There is a lot involved when selling your house. What do you do with your mortgage, for example? Are you taking this with you, are you taking out the mortgage or are you completely repaying the mortgage? And what does it mean if you pay off your mortgage when you sell your house? In this article you can read how it works.
House sold mortgage repayment
You take out a mortgage for a home. This property serves as collateral for the mortgage loan. If you sell the house, then in theory you always repay your mortgage and possibly establish a new mortgage on the new house. A notary then writes the mortgage deed at the Land Registry and possibly registers a new mortgage deed for your new mortgage.
You also need a notary to arrange the repayment of the sale with the bank. The buyer does not actually pay you any money if he or she buys the property, because he or she also establishes a mortgage on the property. The notary arranges this for you. You submit a request for repayment to a notary and he requests the repayment bill from the bank. It contains all amounts due, such as interest and the outstanding debt itself. After issuing the mortgage deed, the notary ensures that the mortgage is fully repaid. You can then take out a new mortgage to finance your new home.
Tip! Instead of taking out a new mortgage, you can take the current mortgage to your new home. You then retain the conditions of the existing mortgage, but in fact you take out a new mortgage on the new home. This is advantageous, for example, if your current mortgage has a low interest rate and good conditions. In the article ‘ Take along a mortgage ‘ you can read all about the advantages and disadvantages of taking along your mortgage.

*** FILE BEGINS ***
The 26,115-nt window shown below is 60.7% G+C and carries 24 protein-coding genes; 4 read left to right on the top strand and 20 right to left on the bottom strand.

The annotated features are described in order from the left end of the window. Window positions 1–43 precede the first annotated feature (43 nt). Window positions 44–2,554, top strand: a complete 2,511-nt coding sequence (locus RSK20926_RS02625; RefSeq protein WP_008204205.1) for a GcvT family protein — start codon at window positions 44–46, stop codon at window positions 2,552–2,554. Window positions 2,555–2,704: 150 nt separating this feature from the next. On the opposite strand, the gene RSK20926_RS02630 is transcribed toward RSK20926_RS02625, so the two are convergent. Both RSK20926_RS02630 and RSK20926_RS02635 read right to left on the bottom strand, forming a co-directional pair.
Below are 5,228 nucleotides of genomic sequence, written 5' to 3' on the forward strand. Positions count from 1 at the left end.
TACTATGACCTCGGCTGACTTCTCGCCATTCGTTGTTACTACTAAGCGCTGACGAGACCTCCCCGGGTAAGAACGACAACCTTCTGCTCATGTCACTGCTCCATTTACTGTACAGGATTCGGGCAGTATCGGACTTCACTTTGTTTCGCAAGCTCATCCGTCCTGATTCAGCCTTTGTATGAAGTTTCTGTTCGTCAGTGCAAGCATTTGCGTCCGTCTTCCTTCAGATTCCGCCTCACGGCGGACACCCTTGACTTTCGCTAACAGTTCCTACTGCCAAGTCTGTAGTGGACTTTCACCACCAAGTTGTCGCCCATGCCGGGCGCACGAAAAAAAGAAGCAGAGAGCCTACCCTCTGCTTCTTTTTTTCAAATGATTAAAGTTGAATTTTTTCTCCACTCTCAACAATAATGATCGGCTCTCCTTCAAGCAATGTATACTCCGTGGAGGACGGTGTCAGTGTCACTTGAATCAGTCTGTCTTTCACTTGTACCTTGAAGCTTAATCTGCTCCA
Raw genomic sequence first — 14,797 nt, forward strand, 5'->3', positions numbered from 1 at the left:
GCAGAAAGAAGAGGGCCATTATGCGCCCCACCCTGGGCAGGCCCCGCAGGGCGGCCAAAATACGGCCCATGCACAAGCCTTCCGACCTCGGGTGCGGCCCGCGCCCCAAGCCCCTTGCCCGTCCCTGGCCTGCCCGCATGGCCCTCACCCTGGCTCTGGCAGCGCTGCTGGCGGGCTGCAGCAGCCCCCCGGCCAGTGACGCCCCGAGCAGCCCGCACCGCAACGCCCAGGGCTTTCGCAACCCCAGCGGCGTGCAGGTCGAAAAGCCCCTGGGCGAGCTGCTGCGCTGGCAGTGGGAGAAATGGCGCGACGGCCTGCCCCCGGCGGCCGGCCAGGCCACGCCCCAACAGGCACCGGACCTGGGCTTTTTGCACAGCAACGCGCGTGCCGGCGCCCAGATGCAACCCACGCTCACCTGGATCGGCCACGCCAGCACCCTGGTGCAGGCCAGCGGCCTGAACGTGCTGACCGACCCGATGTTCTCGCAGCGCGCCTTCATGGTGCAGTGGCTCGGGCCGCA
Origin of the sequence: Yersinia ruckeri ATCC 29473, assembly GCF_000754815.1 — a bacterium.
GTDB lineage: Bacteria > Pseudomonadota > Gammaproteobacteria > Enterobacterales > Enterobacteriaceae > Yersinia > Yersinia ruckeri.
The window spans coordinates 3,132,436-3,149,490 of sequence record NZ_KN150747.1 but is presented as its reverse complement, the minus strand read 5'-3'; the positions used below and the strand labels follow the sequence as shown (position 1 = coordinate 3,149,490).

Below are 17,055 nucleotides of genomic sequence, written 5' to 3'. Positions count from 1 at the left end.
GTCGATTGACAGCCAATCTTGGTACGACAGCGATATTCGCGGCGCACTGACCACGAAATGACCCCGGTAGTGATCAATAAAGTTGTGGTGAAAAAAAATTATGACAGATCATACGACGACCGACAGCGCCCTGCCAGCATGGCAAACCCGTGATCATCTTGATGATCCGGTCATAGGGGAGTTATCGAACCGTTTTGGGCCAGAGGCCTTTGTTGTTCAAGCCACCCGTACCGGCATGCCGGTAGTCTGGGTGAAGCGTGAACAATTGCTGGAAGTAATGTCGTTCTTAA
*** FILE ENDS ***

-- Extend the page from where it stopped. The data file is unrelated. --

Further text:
Penalty interest when selling a house?
The sale of your home is one of the exceptions where you never pay a penalty interest for extra repayments, just like the end of your fixed-rate period. That is why selling your home is a good time to take a critical look at your mortgage and compare it with other mortgages.
House sold, and now?
When selling a home you sometimes have to deal with surplus value. This means that the proceeds from the sale are higher than the outstanding mortgage when you sell the property, for example due to an increase in the value of your property or due to repayments. You have to put this surplus value in the new home. If you do not do this, you are not entitled to the mortgage interest deduction on this part of the mortgage loan.
An extra repayment on the mortgage increases the chance of surplus value, because you reduce the mortgage debt. It is then better to wait a little longer with extra repayments and at a later time to repay extra on the new mortgage or use your own money for the purchase of your new home.